Reniff said that the potential new plan for MCS&E is to place it “in the very north end of the [North] quad.”
He said the original building plan featured a full basement to minimize the presence in the residential area, as well as an L-shape to fit around the geothermal wells that provide heating and air conditioning for the CIG and science buildings. He said that since those adaptations are no longer necessary at the newly proposed location, the building is now projected to have 3 floors, no full basement, and be rectangular.
Reniff doesn’t expect this plan to increase the cost, and if approved soon, it would be opened by Spring 2021 after an 18-month construction. The plan will involve the razing of Ward, according to the Faculty Senate.
BW president Bob Helmer, who has presented the initial two plans to the Planning Commission, said he is confident the new plans will move forward.
“BW has worked to be responsive to the questions and concerns of neighbors and city leaders throughout this process,” said Helmer, “and we remain confident that the end result will be a project that benefits Northeast Ohio and makes us all proud.”
The university is trying to be conscious of community concerns, Fletcher said, as well as move forward with a building that is seen as key to recruiting prospective students. BW’s general engineering major was created in 2016 and the University aims to support that major, as well as the existing math and computer science programs, through the MCS&E building.

“I think [the building] has an impact on whether or not prospective students in math, computer science and engineering and others will take a look at us seriously,” said Fletcher. “If they know that they may have an opportunity to study in a first class building for their discipline that’s attractive, that, no doubt, will have an impact on our ability to recruit and retain students.”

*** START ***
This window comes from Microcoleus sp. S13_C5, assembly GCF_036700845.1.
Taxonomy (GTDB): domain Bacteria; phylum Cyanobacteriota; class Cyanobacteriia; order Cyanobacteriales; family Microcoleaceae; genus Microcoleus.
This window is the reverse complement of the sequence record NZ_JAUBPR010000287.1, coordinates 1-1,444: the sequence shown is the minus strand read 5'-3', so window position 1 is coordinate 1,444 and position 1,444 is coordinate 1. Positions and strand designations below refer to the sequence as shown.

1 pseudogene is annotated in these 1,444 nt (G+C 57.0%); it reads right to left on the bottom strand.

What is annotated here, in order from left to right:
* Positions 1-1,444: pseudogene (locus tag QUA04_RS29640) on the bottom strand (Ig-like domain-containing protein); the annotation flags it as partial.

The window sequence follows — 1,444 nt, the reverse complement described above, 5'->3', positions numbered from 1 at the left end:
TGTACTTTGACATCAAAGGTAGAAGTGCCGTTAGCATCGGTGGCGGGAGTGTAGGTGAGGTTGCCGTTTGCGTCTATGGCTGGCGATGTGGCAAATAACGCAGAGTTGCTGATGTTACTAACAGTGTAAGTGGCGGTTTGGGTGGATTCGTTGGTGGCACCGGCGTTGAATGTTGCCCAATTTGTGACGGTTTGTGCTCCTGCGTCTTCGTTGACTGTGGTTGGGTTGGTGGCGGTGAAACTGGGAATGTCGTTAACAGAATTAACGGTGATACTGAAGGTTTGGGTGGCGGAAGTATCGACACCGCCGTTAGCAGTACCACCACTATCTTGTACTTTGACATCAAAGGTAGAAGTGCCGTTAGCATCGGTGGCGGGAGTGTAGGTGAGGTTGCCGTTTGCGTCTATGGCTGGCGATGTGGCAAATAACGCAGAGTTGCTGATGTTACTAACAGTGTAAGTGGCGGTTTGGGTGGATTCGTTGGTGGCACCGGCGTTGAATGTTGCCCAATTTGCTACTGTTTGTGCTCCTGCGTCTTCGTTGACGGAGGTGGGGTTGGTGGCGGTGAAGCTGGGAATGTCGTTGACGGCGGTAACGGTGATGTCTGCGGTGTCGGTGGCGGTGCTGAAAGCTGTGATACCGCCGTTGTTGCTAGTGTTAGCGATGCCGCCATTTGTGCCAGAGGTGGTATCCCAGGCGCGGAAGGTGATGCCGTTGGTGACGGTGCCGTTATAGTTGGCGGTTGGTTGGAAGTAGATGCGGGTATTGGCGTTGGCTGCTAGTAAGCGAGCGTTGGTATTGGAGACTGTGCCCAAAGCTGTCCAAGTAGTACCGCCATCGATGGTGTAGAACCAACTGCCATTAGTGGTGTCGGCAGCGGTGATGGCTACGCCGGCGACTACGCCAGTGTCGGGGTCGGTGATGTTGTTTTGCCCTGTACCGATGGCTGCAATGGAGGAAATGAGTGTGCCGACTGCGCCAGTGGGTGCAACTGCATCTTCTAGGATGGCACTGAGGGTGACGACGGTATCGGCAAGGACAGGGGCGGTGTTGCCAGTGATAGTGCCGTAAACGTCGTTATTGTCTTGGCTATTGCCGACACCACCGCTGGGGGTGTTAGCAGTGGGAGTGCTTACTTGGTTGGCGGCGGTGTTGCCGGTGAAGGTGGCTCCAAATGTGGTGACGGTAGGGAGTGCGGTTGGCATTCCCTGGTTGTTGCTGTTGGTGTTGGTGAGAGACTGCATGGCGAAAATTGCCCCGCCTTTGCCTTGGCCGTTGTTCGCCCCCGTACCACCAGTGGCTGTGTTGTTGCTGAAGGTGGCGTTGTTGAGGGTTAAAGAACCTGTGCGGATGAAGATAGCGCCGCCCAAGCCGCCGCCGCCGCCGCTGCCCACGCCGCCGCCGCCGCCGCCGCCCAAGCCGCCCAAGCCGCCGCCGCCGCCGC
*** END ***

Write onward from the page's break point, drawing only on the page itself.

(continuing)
Currently, these majors are housed in the MACS building on Tressel Street, which has proven a detriment, he said.
“We’ve had students tell us that they considered Baldwin Wallace until they toured our facilities for math and computer science in an old elementary school,” Fletcher said. “And it looks like an old elementary school.”
The new location would also seem to allow the university to avoid further issue with the Planning Commission.
One of the major issues the Planning Commission had with the initial plan, Fletcher said, was that it would have the MCS&E building about 85 feet from the curb while city code requires buildings to be at least 150 feet from the property line. For the initial plan to proceed, BW would have needed a variance from the city to build closer to the curb.
The new plan would set the building about 300 to 400 feet back, and therefore it would not require a variance. According to Reniff, the new plan would also increase parking and redirect traffic onto Front Street instead of Fifth Avenue, utilizing curb cuts that are already present on Front Street.